I need somebody to vomit on me. And quick. I don’t care if it’s the two-year old baby (my own) licking chocolate mousse (not my own) from the armrest on my left, or the sleepy businessman on my right. Perhaps my saviour will be the old gent sitting behind me, or the studenty type wearing carpet slippers directly in front. Without their intervention, this could be an entirely incident-free flight. And that means trouble for me. Because I have a deadline.
This week’s Last Word is brought to you from about 30,000ft in the air somewhere over mainland Europe.
I’m scribbling this on my notepad between eating an in-flight meal and touching down for a two-week holiday in England.
I should be relaxing. I should be picking out some duty free while watching my second movie of the flight. But instead I’m anxious that the journey will pass without incident of note. And you don’t want to read that.
‘Don’t worry, team – leave this to me,’ I told my colleagues before stepping out of the office. ‘I’ll be flying tomorrow night and am sure to face delays, lost luggage, crazy queues and unidentifiable foods. Knocking together a piece for the magazine will give me something to do when I’m suddenly stranded in Strasbourg.’ But I’d forgotten how easy international travel is these days. The stereotypes – bags sent to the wrong country and meals with no distinct flavours – are outdated. Flying between continents is now easier than finding a parked car at The Dubai Mall.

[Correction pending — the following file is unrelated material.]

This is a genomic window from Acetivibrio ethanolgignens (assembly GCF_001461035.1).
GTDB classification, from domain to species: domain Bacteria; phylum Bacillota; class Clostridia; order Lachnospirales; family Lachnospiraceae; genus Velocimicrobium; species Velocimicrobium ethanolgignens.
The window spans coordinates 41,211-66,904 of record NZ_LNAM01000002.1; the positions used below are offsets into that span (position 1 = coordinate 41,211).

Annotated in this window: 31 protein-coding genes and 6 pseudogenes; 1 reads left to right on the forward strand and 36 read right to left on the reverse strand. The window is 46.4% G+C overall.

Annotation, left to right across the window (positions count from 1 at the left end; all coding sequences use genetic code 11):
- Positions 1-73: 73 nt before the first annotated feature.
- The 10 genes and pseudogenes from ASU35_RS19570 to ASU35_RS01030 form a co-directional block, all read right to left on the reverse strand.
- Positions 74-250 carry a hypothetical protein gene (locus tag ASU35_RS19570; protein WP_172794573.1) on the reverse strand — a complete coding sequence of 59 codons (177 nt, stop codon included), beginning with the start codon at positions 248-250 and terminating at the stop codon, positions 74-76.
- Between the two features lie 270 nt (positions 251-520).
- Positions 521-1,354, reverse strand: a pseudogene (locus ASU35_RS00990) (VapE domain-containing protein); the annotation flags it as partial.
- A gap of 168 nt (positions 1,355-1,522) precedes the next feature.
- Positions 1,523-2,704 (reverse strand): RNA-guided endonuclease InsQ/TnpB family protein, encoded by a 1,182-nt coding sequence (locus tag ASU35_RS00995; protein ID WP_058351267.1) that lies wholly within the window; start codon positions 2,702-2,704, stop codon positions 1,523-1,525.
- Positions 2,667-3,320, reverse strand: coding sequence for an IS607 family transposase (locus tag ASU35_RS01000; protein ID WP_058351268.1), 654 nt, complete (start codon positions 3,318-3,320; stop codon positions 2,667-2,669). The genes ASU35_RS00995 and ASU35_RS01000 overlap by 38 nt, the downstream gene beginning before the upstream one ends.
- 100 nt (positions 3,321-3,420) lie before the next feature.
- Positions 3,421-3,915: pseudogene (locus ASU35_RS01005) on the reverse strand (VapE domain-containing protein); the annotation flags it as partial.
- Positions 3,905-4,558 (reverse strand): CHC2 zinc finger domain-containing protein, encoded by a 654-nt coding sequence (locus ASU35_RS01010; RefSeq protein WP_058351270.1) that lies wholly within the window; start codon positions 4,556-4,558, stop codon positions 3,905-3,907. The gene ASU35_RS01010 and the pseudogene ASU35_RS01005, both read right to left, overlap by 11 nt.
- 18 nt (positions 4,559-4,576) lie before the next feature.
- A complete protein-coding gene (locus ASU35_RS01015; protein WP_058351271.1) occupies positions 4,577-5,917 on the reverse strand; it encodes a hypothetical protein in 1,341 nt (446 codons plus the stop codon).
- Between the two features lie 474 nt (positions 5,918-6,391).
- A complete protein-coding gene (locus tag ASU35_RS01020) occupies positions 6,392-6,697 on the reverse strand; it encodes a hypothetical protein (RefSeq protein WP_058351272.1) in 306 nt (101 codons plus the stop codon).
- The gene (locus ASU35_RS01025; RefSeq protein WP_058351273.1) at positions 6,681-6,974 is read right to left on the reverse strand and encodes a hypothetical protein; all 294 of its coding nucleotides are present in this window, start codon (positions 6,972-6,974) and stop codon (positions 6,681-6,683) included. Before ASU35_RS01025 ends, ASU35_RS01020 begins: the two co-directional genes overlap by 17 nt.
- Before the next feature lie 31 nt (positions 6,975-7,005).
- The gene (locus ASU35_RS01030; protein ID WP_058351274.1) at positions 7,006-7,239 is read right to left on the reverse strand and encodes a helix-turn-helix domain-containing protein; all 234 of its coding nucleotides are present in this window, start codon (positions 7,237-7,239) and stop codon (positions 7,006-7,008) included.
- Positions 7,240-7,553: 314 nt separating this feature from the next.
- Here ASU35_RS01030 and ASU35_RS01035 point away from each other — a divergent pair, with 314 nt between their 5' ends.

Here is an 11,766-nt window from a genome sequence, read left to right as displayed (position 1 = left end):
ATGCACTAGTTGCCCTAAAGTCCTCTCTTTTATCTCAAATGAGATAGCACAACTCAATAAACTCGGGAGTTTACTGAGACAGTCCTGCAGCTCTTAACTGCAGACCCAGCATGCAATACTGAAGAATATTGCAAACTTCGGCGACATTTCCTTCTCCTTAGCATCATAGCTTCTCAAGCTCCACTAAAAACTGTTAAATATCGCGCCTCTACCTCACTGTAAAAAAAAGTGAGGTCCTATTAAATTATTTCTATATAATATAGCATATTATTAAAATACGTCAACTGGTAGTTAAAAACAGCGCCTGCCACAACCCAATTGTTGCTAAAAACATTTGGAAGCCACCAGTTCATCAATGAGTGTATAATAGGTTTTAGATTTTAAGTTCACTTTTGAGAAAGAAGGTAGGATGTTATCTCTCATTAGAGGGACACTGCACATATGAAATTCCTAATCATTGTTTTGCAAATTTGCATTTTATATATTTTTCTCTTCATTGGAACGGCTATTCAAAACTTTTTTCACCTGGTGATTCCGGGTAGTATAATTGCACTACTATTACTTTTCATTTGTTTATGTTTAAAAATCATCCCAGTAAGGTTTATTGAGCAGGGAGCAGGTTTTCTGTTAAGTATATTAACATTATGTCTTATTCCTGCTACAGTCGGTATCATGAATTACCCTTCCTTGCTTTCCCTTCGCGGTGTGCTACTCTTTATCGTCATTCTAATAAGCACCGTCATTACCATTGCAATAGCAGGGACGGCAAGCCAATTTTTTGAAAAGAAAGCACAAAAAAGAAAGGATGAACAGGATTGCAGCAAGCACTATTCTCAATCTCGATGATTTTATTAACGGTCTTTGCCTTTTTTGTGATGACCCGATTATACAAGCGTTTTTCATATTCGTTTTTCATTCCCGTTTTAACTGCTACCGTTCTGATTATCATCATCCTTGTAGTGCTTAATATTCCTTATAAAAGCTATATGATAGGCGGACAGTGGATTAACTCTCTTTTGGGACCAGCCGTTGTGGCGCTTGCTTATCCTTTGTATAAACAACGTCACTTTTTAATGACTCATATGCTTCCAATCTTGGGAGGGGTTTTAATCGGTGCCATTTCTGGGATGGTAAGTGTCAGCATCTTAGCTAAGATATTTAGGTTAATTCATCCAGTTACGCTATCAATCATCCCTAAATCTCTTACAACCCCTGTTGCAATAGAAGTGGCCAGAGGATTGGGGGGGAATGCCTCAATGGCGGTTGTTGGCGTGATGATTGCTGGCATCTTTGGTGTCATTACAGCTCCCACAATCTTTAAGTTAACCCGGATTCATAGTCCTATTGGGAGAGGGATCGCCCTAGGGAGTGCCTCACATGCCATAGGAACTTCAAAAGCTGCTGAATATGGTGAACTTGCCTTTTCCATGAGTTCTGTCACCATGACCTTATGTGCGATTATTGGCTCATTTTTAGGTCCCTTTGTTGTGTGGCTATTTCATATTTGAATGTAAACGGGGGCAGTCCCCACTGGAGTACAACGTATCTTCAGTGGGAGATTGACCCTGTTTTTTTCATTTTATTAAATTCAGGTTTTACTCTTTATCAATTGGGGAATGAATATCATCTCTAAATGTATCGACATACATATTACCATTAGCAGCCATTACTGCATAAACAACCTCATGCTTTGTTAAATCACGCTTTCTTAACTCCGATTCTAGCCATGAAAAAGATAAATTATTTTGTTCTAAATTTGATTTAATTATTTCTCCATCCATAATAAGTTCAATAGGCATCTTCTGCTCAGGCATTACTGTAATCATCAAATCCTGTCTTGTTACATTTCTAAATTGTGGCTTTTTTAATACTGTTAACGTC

My airline allowed me to check in online before leaving home. The boarding pass was sent direct to my phone by SMS. My eGate card meant I could bypass the lines at passport control – not to mention letting me imagine I was a spaceman as I scanned my fingerprint with a laser.
If you don’t already have an eGate card, I recommend that you sign up for one today. It’s an invention that I rank alongside the wheel, combustion engine and waffles as man’s greatest achievements. The free buggies for wheeling children around the giant terminal wouldn’t be far behind. Shopping and dining facilities within the airport are better than anything in any town I lived in until I was 18. It is, in short, a pleasure to visit the airport these days.
My country camping holiday, with its unpredictable weather, is already starting to look like a mistake. Next year I don’t think I’ll bother leaving the airport. Everything I could possibly need is already under one roof. I don’t think the editor will ask me to write about that.
Will Milner is our digital editorial director. He always forgets to claim air miles, but he was allowed to take an extra-soft blanket from the plane.